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Tuesday, August 1, 2017 by Caleb Pritchard
Capital Metro blames cheap parking for one sector of ridership declines
The University of Texas isn’t the only institution of higher education whose students are turning cold on public transit.
On Monday, the Capital Metropolitan Transportation Authority Board of Directors learned that a partnership with Austin Community College has seen dwindling fortunes since its launch at the beginning of the decade.
Since the spring of 2011, Capital Metro has provided ACC with discounted transit passes that can be purchased by students and faculty. The Green Passes provide unlimited transit access at only $25 per semester.
In 2012, Green Pass ridership peaked at 107,000 trips. Four years later, that number fell to 52,000.
“In my personal opinion, I think the reason we’re seeing a decrease in ridership is because of the relative price of parking versus transit,” Capital Metro’s business development coordinator Greg Buford told the board.
The drop in ACC-related trips is reminiscent of Capital Metro’s largest share of lost ridership, the UT Shuttle service. According to recently published statistics, total ridership this past June was 0.6 percent higher than the same month last year, despite the shuttles losing more than 16,000 riders in that time. Capital Metro staff has pointed to a number of reasons for the decline, most notably service cuts as UT’s financial contribution has not kept up with rising operating costs.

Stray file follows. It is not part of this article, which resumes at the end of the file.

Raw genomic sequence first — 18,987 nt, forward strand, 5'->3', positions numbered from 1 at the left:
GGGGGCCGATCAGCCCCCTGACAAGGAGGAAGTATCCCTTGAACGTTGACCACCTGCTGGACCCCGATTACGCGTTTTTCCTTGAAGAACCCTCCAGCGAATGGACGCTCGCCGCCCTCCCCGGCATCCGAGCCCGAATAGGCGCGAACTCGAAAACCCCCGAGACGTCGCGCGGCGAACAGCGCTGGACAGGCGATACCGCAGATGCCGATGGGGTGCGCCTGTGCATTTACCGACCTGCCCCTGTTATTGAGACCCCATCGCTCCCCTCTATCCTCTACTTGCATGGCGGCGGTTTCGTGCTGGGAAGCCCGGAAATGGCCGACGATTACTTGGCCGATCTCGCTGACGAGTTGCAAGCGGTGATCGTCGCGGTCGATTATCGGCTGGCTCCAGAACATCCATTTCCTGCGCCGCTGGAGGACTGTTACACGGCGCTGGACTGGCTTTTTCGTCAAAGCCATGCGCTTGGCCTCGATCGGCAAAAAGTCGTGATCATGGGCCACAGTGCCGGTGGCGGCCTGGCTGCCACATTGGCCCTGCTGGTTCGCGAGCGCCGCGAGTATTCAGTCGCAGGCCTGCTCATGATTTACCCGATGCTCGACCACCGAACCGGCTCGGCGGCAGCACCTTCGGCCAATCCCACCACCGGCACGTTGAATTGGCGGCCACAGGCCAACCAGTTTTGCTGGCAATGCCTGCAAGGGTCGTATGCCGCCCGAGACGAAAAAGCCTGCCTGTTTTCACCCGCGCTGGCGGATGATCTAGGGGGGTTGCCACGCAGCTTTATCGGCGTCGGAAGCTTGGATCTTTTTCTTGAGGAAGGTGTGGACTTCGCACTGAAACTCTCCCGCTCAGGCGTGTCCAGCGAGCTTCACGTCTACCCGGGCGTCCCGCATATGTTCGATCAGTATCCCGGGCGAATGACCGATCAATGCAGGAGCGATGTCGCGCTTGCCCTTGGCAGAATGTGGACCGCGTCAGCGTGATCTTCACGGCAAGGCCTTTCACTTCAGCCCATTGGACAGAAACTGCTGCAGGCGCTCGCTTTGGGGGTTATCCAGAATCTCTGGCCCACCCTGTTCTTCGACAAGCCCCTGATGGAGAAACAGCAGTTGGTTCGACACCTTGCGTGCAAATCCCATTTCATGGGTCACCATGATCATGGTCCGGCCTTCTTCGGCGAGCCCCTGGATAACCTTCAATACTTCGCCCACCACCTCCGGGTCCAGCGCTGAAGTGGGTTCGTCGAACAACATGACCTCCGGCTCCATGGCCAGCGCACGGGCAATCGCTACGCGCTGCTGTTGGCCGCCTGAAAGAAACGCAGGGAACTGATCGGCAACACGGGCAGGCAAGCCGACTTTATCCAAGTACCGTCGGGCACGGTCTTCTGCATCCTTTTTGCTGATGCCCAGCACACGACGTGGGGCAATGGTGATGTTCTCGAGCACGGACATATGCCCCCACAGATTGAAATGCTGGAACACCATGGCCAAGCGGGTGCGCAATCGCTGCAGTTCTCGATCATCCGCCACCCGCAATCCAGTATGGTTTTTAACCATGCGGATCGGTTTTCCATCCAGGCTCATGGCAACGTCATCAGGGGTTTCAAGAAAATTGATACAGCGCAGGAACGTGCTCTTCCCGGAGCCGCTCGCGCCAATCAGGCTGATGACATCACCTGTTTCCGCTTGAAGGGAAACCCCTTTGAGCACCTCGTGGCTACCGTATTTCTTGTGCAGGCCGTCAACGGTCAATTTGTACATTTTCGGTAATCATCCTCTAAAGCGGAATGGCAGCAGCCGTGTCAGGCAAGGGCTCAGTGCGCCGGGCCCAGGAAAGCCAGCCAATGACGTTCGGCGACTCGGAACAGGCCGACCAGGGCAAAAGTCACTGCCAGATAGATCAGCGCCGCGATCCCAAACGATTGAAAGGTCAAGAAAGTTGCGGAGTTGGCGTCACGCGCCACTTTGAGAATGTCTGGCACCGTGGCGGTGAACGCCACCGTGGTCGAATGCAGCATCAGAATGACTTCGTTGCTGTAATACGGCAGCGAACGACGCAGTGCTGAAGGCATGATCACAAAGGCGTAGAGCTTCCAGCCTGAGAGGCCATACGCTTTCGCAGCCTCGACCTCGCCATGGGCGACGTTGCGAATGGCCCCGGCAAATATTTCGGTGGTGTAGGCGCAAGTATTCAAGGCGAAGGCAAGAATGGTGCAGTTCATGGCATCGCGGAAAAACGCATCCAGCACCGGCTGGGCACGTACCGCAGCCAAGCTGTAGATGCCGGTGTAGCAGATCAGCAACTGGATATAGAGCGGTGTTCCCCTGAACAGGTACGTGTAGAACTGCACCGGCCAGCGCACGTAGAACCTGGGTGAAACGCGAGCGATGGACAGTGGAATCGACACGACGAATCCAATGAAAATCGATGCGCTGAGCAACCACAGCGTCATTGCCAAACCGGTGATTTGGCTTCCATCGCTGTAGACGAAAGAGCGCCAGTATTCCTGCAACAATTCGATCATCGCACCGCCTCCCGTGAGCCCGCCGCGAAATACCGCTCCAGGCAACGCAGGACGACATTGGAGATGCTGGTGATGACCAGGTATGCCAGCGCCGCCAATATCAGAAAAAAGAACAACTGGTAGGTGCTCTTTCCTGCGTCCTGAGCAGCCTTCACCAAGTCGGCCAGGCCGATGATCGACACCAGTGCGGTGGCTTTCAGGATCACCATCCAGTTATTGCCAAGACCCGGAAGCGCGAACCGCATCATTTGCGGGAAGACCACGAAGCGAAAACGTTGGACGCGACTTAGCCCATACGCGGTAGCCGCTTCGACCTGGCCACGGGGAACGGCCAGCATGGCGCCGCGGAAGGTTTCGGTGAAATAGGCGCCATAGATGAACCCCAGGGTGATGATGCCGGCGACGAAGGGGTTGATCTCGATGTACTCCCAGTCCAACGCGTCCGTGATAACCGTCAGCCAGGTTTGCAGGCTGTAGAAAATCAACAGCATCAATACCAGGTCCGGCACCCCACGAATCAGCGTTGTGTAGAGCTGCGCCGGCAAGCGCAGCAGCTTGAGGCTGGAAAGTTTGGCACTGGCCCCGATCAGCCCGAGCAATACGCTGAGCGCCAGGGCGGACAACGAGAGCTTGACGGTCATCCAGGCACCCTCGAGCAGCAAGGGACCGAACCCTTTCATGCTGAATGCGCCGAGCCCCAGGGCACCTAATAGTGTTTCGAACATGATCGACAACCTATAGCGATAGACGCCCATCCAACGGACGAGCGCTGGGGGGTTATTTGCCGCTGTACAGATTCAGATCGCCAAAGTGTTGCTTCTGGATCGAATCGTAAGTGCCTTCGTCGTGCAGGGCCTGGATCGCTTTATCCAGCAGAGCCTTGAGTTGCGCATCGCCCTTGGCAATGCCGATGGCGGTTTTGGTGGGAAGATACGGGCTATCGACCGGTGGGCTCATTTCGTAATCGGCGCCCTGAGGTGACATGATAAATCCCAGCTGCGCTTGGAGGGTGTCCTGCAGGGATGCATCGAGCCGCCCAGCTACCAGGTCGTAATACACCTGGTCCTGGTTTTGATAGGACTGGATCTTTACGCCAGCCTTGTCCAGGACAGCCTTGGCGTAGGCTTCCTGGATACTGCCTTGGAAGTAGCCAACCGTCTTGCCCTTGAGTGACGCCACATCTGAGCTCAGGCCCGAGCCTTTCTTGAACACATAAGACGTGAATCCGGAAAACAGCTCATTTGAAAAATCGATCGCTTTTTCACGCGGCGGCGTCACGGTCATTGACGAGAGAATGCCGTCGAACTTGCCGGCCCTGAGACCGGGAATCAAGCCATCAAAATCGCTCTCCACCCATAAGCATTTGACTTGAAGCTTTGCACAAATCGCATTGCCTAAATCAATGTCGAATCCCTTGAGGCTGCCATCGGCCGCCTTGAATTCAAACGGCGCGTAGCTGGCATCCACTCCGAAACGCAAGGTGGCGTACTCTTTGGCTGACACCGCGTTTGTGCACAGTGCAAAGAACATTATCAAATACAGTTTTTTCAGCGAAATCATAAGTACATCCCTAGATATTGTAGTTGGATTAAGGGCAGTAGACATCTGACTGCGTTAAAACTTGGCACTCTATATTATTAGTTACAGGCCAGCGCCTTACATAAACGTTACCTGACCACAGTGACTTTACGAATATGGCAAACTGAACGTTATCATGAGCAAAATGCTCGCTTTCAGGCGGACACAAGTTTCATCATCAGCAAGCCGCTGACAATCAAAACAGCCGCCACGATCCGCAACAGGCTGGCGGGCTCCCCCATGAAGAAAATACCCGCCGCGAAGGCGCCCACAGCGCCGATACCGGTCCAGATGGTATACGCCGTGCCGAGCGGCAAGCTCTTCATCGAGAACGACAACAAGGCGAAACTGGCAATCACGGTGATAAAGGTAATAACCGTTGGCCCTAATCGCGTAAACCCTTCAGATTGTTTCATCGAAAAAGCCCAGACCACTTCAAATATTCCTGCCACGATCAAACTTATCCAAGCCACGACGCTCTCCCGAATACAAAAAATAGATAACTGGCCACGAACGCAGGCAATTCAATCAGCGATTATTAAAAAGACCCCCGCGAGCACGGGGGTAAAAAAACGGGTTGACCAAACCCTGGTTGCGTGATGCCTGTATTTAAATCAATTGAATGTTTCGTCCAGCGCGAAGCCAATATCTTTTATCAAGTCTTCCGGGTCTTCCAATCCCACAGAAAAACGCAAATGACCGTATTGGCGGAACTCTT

As for ACC, Buford explained that the college originally handed out the Green Passes for free until it slapped on a $25-per-semester charge in the spring of 2014. Ridership immediately tumbled by nearly 50,000 trips compared to one year before the fee was enacted.
In the meantime, the price for an ACC parking pass is $15 for one full year.
Buford broadly outlined three steps to address the Green Pass’s declining popularity. First, he said Capital Metro staff will “continue to address the price of parking versus transit” with ACC. Other barriers will also be addressed, including the point of purchase. Students can purchase the parking pass online when they register and pay for classes. That option is not available for Green Passes.
Finally, Buford said the transit agency will ramp up efforts to promote and market the Green Passes.
Council Member Ann Kitchen suggested that Capital Metro Chair Wade Cooper open up a dialogue with ACC Board of Trustees Chair Barbara Mink. She also asked Buford if any lower-level discussions between the two entities had cast any light on the discrepancy between the price of parking and the price of the transit passes.
“To be frank, in so many words, I’ve been told there is very little political will to address the issue,” Buford told her.
Cooper offered one possible reason for reluctance on ACC’s part: The agency charges the college 80 cents for each bus ride provided to a Green Pass holder.
“So they have increased costs if we see success,” Cooper said.
Vice Chair Beverly Silas used her experience as a former ACC board member to add further evidence of the college’s disinterest in adjusting its parking prices. She explained how little has changed in the last 20 years.
“When I was on the board in 1998, it was $15 then … and had been $15 for a long time,” Silas said.
Despite the concerns, the board voted unanimously to authorize President and CEO Linda Watson to negotiate a one-year extension of the current interlocal agreement governing the partnership.
ACC spokesperson Jessica Vess told the Austin Monitor that the college’s board of trustees will take up the issue at its meeting next Monday. With that discussion pending, she declined to comment on the points raised at the Capital Metro board meeting.
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